Using Informational Interviews in Your Job Search

When people join social networks, it seems like all they do is try to add lots of people. They never consider there are actual ways to use the social networks to help meet employers and make USEFUL connections.

Informational interviews were very popular many years ago as a way to learn about an employer, industry, career change or something you wanted to learn. They are a way to pick someone’s brain, create a favorable impression, learn, ask for a referral and a host of other things that can facilitate being hired.

When you target an employer, go to the firm’s page on LinkedIn and see whether there is someone you are already connected with who works there or if one of your university alumni works there or has worked there.

Search Twitter for mentions or Twellow for people who list the employer in their profile

On Facebook, try BranchOut as a way to hook up with people.

If the person is not local, see if you can arrange to call or skype them for a few minutes of time.

How should you reach out to them?

Give some thought as to what you might want to learn from them. If you are someone reaching out for advice about a career change, your questions might be pretty obvious– How did you start out? Did you have a plan to get to where you are and what was it? What training did you receive and how did you get it? There a million possible questions you can ask but distill them to the important ones for you.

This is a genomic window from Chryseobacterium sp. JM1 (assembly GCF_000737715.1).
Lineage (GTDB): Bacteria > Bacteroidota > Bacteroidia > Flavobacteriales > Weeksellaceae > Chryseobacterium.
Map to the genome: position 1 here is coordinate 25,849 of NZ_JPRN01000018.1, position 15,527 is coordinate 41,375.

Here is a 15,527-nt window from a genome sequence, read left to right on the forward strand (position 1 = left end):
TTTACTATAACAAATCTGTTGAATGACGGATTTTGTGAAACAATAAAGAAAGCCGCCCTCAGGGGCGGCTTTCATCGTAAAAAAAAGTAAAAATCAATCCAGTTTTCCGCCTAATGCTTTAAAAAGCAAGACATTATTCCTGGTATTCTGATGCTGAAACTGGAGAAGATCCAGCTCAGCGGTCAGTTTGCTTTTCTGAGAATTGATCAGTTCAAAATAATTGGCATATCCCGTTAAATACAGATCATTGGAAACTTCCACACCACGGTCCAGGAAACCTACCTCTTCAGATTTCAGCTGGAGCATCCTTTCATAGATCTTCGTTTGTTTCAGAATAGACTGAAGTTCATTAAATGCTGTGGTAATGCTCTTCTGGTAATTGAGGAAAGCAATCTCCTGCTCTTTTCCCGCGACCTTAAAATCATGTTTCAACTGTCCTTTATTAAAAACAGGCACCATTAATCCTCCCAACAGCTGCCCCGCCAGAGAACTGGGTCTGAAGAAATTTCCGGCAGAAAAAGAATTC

If you are job hunting, you might want to speak with them about the function they perform, how the department is structured, the nature of the work, who runs the function . . . again, a million possible questions.

See if you can find out about the entry point to the firm. Everyone will send you to HR or a website but that is often useless. See if they can point you to the person who manages or is the Director of the function.

Just get to the point quickly and don’t waste their time.

Remember to follow up and let them know the result of using their advice or referral.

Social networking isn’t about “the scoreboard of connections.” It’s about using your connections and helping your connections.

Informational interviews are a great way of doing that.

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